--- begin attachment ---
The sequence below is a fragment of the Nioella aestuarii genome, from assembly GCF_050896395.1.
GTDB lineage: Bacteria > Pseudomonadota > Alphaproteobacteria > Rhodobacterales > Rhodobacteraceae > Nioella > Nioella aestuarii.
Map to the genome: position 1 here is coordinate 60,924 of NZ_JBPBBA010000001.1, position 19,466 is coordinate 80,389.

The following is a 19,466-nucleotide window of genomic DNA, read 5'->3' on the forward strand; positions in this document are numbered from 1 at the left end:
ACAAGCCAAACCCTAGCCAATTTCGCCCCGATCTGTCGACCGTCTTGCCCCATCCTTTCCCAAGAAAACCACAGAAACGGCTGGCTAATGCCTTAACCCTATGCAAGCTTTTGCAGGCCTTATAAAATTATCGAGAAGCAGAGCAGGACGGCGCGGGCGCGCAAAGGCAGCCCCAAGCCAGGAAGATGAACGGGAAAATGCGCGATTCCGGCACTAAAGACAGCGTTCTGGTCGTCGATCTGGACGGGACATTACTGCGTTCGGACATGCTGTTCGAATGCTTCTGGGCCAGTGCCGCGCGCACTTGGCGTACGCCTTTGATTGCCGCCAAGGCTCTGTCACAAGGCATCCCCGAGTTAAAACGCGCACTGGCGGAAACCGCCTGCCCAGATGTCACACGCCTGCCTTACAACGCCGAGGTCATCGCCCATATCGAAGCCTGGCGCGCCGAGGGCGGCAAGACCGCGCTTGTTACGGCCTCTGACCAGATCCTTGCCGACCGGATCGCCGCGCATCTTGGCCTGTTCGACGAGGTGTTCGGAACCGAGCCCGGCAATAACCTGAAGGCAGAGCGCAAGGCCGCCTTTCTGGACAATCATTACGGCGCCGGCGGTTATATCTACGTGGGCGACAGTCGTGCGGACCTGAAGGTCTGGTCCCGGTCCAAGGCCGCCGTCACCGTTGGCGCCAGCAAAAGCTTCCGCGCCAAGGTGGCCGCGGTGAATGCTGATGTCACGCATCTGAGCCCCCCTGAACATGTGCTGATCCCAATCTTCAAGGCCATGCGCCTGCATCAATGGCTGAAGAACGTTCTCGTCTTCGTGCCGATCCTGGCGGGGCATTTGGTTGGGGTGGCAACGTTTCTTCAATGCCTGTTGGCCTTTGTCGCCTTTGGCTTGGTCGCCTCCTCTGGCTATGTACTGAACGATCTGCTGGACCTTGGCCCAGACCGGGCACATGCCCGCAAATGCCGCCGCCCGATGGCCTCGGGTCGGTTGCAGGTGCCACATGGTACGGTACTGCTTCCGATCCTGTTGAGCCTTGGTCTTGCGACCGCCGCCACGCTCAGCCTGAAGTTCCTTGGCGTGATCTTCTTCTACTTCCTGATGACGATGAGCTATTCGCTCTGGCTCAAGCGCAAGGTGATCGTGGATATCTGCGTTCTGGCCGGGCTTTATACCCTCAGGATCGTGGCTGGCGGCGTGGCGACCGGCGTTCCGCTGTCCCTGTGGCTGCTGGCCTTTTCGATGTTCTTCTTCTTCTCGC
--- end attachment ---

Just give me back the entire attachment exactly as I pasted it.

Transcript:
The sequence below is a fragment of the Nioella aestuarii genome, from assembly GCF_050896395.1.
GTDB lineage: Bacteria > Pseudomonadota > Alphaproteobacteria > Rhodobacterales > Rhodobacteraceae > Nioella > Nioella aestuarii.
Map to the genome: position 1 here is coordinate 60,924 of NZ_JBPBBA010000001.1, position 19,466 is coordinate 80,389.

The following is a 19,466-nucleotide window of genomic DNA, read 5'->3' on the forward strand; positions in this document are numbered from 1 at the left end:
ACAAGCCAAACCCTAGCCAATTTCGCCCCGATCTGTCGACCGTCTTGCCCCATCCTTTCCCAAGAAAACCACAGAAACGGCTGGCTAATGCCTTAACCCTATGCAAGCTTTTGCAGGCCTTATAAAATTATCGAGAAGCAGAGCAGGACGGCGCGGGCGCGCAAAGGCAGCCCCAAGCCAGGAAGATGAACGGGAAAATGCGCGATTCCGGCACTAAAGACAGCGTTCTGGTCGTCGATCTGGACGGGACATTACTGCGTTCGGACATGCTGTTCGAATGCTTCTGGGCCAGTGCCGCGCGCACTTGGCGTACGCCTTTGATTGCCGCCAAGGCTCTGTCACAAGGCATCCCCGAGTTAAAACGCGCACTGGCGGAAACCGCCTGCCCAGATGTCACACGCCTGCCTTACAACGCCGAGGTCATCGCCCATATCGAAGCCTGGCGCGCCGAGGGCGGCAAGACCGCGCTTGTTACGGCCTCTGACCAGATCCTTGCCGACCGGATCGCCGCGCATCTTGGCCTGTTCGACGAGGTGTTCGGAACCGAGCCCGGCAATAACCTGAAGGCAGAGCGCAAGGCCGCCTTTCTGGACAATCATTACGGCGCCGGCGGTTATATCTACGTGGGCGACAGTCGTGCGGACCTGAAGGTCTGGTCCCGGTCCAAGGCCGCCGTCACCGTTGGCGCCAGCAAAAGCTTCCGCGCCAAGGTGGCCGCGGTGAATGCTGATGTCACGCATCTGAGCCCCCCTGAACATGTGCTGATCCCAATCTTCAAGGCCATGCGCCTGCATCAATGGCTGAAGAACGTTCTCGTCTTCGTGCCGATCCTGGCGGGGCATTTGGTTGGGGTGGCAACGTTTCTTCAATGCCTGTTGGCCTTTGTCGCCTTTGGCTTGGTCGCCTCCTCTGGCTATGTACTGAACGATCTGCTGGACCTTGGCCCAGACCGGGCACATGCCCGCAAATGCCGCCGCCCGATGGCCTCGGGTCGGTTGCAGGTGCCACATGGTACGGTACTGCTTCCGATCCTGTTGAGCCTTGGTCTTGCGACCGCCGCCACGCTCAGCCTGAAGTTCCTTGGCGTGATCTTCTTCTACTTCCTGATGACGATGAGCTATTCGCTCTGGCTCAAGCGCAAGGTGATCGTGGATATCTGCGTTCTGGCCGGGCTTTATACCCTCAGGATCGTGGCTGGCGGCGTGGCGACCGGCGTTCCGCTGTCCCTGTGGCTGCTGGCCTTTTCGATGTTCTTCTTCTTCTCGC